| Visual Analysis of a Simulated
Plasma Plume and its Interaction with the Deep Space 1 Spacecraft
Visual Analysis of a Simulated Plasma Plume and its Interaction with the Deep Space 1 Spacecraft
Many limiting factors of Electric Propulsion (EP) are slow to manifest, and thus are hard and expensive to discover using vacuum tank tests. Computer simulation uses elementary laws of plasma physics to push the particles making up the fluid. As such, effects like the grid erosion, plasma coating or spacecraft charging can be discovered in a fraction of the time needed by a vacuum tank experiment by performing a computer simulation.
Progress (as of 03/09/2003)
My undergraduate research consists of working with the other members of the Computational Advanced Propulsion Lab (Cap Lab) on simulating plasma for a variety of surface geometry conditions. Currently, the input conditions are entered using analytical expressions, but the ongoing work consists of generating a universal code. This code is being developed as a joint project with MIT, under the sponsorhip of the Air Force Research Labs. The code will be able to read in a geometry definition file with the associated potential values, solve the electric field and perfom the simulation.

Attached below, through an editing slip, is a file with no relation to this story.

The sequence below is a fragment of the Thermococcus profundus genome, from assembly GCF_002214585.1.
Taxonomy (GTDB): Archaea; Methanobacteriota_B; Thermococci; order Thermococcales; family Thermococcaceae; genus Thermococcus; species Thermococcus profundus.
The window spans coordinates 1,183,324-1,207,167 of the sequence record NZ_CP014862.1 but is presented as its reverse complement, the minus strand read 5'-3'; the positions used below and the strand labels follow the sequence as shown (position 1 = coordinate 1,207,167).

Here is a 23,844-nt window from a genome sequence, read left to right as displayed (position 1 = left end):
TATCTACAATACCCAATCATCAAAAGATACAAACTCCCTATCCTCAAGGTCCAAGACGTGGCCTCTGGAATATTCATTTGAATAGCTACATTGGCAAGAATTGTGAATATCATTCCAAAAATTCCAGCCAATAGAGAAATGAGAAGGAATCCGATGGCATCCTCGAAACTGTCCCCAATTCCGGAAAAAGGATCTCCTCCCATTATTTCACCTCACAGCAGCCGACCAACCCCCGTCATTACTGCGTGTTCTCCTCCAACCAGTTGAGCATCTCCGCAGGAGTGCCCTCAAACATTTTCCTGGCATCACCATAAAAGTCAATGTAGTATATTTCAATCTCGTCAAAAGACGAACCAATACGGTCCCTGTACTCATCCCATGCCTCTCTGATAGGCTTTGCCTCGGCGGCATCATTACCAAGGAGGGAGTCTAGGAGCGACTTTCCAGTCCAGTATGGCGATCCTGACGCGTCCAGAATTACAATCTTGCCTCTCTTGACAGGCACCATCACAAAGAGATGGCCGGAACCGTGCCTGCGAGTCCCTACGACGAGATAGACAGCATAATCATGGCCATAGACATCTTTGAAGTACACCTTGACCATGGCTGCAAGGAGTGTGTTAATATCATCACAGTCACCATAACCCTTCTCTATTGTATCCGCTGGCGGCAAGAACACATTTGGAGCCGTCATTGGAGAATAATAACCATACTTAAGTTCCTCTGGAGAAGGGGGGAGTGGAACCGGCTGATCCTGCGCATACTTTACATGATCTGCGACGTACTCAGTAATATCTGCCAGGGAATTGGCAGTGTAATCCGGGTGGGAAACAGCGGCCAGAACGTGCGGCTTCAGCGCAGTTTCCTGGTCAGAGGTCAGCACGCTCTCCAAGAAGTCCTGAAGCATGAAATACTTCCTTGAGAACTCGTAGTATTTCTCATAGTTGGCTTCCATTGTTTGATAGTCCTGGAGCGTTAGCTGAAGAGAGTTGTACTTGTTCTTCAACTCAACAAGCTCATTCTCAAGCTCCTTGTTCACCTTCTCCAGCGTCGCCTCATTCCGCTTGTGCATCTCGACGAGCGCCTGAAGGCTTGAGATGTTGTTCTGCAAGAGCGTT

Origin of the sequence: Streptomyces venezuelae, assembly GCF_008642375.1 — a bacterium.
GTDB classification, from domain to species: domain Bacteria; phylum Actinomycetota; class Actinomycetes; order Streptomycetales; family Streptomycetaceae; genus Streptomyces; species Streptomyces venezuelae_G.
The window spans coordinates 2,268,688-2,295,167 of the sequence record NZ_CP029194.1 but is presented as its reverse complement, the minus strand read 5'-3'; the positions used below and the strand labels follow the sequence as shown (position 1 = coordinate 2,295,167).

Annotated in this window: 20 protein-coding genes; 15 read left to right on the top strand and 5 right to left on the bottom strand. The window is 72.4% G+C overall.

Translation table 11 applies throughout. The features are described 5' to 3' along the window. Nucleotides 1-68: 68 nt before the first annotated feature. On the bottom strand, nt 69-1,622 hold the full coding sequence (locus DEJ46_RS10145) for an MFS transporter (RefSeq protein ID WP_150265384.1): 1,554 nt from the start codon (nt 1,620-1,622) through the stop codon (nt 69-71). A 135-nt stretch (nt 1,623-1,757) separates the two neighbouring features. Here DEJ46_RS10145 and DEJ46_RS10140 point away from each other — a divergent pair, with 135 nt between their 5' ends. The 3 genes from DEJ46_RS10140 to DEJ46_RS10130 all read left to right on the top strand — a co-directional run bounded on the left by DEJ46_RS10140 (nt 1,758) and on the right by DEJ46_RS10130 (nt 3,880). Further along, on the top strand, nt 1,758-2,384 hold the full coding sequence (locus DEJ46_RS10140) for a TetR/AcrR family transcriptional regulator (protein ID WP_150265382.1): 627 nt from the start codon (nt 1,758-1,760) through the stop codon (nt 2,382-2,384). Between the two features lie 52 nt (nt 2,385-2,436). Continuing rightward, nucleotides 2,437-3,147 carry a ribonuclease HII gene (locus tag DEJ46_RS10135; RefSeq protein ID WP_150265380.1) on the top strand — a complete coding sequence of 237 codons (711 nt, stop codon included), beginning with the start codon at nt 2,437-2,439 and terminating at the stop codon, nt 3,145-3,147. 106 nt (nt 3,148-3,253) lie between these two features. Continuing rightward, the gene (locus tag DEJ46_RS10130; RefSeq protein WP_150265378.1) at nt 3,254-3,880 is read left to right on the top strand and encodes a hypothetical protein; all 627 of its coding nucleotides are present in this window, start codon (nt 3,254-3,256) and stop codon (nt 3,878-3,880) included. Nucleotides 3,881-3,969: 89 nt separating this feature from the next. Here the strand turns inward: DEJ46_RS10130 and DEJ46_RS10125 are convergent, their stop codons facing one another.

Furthermore, I am developing the Cap Lab Virtual Testing Environment, or capVTE. capVTE is a cross-platform visualization software, which uses the Visualization Toolkit for its object rendering. The objective of the program is to create an immersed visualization platform, allowing the user to study data on both a workstation and in the CAVE. Currently, it is possible to export .iv files which can then be explored using diversifly. However, after completion, capVTE will directly interact with the CAVE. This will allow the user to adjust the visualization parameters from the CAVE by using the wand interface. Completion of the fully immersed version of capVTE is however outside the scope of this project.
The main objectives of the project are to:
Generate an easy to understand multimedia presentation outlining the physical models used in computer plasma simulation.
Use Tecplot and capVTE to explore the data from a simulation of the Deep Space 1 thruster. The two software packages will be explored and their respective strengths will be compared. The electric potential and charge density will be examined. The time-varying velocity distribution of the emmited ions will be animated.
Discuss the results with students at MIT as well as interested parties at AFRL by employing the Collaborative Toolkit for Diverse.
The data analysis will be performed using Tecplot and capVTE. The supporting software will include the diverse package, and a VRML web pluggin (such as vrweb). Animation of the vector field will be captured using a screen-capture software, but the specific software has not been identified yet.